Suppose a person writes a check that bounces because the account has "insufficient funds." That would be a misrepresentation (of the person's bank balance). How long does the person have to make the funds sufficient so that the check becomes "good" before the person can be charged with a crime. (If it is within a reasonable period of time, might it be case of "no harm, no foul.")

Take another example with cases a) and b). A person lies on a loan application by claiming to have insurance on a key asset (such as a house) when in fact, s/he doesn't.

Case A: The loan officer catches the omission before the loan closes. Can the person "cure" the omission or "true" the facts by buying the insurance and then close on the loan?

Case B: The loan closes and later the bank finds out about the missing insurance. Can this misrepresentation be cured?

I am interested in the law in any state of the United States, but particularly in New York state.

1 Answer 1


No time

Once a crime has been committed a crime has been committed. If a person decides to rectify the "wrong" of that crime that may influence law enforcement's decision to prosecute and/or the severity of the sentence received upon conviction but it doesn't undo the crime.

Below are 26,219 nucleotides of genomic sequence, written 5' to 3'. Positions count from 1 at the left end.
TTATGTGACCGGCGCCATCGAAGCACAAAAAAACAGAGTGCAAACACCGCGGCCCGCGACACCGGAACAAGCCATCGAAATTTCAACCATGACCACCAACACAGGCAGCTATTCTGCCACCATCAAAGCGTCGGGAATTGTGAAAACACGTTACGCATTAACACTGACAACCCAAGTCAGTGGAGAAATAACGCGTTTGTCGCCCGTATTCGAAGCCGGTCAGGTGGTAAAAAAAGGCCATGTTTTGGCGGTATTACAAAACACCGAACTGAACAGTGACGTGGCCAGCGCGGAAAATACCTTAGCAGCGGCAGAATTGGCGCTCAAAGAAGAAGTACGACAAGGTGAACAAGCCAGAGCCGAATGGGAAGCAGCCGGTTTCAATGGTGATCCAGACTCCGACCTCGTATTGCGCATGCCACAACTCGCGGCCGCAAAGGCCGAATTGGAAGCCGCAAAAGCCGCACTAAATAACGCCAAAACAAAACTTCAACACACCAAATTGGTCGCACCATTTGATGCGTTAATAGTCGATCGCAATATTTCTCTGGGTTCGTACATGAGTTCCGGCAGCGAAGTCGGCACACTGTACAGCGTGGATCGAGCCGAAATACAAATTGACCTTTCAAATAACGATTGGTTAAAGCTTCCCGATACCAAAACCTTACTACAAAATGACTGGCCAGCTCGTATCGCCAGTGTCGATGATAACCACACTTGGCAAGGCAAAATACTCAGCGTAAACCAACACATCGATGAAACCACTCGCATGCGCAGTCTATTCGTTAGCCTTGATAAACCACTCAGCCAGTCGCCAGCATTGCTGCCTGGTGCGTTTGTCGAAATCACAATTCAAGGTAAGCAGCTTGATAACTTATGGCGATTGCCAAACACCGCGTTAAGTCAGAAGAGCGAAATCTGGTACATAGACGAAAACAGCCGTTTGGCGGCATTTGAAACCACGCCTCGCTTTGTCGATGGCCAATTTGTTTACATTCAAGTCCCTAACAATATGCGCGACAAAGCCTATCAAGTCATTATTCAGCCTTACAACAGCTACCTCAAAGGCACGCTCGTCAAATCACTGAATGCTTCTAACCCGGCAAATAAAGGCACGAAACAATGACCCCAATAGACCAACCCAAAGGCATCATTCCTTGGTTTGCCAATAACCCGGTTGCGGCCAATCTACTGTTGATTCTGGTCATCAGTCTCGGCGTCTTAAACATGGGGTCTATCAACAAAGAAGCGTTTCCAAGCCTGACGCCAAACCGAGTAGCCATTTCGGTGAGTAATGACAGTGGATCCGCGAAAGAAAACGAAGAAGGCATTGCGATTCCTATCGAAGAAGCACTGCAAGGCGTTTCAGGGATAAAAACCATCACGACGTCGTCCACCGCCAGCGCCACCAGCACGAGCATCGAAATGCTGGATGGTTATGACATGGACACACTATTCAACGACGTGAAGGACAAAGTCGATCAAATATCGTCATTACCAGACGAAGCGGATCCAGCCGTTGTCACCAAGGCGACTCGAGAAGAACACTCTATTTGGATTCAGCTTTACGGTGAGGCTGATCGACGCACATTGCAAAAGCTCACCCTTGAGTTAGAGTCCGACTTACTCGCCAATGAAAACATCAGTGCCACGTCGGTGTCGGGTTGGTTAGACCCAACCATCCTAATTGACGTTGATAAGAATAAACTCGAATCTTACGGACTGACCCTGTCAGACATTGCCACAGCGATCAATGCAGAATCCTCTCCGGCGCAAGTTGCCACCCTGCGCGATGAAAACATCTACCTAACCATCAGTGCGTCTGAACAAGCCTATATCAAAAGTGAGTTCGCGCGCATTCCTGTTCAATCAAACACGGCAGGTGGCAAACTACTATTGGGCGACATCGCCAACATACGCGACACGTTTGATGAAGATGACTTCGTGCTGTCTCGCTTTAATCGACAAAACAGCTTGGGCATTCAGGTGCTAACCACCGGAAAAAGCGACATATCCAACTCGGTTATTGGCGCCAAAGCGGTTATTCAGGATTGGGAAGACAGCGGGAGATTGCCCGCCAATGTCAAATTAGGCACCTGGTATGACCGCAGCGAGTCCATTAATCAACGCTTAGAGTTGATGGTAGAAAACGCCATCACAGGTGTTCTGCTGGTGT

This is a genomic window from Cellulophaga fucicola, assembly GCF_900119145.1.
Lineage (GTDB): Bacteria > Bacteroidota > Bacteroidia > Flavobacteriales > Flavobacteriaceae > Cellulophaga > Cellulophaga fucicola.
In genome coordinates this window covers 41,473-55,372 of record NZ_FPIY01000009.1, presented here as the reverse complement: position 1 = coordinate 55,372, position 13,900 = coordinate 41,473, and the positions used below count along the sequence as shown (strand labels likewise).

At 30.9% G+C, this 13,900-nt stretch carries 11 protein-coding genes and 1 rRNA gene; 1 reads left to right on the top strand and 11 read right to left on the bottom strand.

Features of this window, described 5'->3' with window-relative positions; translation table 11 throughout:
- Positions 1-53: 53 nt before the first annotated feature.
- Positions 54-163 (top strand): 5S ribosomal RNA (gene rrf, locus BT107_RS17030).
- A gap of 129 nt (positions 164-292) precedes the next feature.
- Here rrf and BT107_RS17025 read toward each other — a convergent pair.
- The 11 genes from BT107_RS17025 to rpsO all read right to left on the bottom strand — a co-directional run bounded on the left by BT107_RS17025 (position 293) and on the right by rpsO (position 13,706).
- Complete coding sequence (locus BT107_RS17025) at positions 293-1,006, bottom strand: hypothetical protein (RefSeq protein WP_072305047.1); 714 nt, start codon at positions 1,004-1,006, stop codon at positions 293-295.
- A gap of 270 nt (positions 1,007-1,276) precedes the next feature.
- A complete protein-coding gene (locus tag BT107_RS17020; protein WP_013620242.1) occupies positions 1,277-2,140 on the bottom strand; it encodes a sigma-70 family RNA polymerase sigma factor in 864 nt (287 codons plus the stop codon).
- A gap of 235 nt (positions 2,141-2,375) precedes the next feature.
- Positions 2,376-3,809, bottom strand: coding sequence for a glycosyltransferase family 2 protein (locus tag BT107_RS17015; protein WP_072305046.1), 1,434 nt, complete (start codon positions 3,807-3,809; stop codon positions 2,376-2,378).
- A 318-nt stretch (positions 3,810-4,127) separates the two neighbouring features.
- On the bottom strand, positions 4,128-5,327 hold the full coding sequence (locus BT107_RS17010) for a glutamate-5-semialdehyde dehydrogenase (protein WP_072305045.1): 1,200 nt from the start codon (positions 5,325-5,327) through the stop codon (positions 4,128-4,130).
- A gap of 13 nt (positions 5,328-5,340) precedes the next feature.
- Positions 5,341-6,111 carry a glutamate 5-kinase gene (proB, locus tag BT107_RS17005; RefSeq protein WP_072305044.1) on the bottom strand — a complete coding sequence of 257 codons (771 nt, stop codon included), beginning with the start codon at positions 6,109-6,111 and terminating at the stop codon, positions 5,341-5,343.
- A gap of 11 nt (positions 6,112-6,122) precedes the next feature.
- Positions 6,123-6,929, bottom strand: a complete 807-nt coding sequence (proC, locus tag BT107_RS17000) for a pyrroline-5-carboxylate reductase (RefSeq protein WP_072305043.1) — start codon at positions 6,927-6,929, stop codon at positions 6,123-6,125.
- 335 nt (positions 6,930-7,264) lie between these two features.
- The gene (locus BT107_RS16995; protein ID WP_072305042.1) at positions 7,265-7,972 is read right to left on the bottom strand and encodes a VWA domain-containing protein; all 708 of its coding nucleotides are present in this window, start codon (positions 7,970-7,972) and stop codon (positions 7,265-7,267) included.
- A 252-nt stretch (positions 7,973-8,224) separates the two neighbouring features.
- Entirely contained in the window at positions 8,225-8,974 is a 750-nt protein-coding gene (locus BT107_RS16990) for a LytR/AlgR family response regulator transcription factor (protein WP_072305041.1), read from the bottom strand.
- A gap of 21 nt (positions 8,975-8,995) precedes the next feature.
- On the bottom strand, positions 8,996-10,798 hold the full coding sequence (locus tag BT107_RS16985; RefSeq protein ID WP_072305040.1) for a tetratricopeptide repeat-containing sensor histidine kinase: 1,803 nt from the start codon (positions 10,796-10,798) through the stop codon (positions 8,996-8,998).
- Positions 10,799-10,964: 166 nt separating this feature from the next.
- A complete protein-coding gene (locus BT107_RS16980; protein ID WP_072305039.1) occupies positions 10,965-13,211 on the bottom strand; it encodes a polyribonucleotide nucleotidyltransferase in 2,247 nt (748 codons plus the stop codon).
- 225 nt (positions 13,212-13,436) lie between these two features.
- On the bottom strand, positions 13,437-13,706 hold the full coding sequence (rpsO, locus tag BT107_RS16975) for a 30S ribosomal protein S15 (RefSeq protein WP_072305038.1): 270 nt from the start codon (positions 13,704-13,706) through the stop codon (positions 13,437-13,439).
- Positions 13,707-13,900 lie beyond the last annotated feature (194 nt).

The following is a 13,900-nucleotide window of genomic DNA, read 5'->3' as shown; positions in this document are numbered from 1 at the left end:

The matters you name are unlikely to be the subject of criminal justice

Technically, knowingly making a false representation is a crime but the specific matters you raise are unlikely to be prosecuted because:

  • police aren't interested
  • a conviction is extremely unlikely - proving beyond reasonable doubt that a person knew they would have insufficient funds for a check or hadn't just "forgotten" the insurance is nigh on impossible.

Civil consequences

These are far more likely to be dealt with by the "wronged" party in a commercial/civil law matter and the answer then becomes:

If these were a breach of contract or an actionable tort then the amount of time given to rectify (not undo) the wrong is whatever the parties agree or a court imposes.

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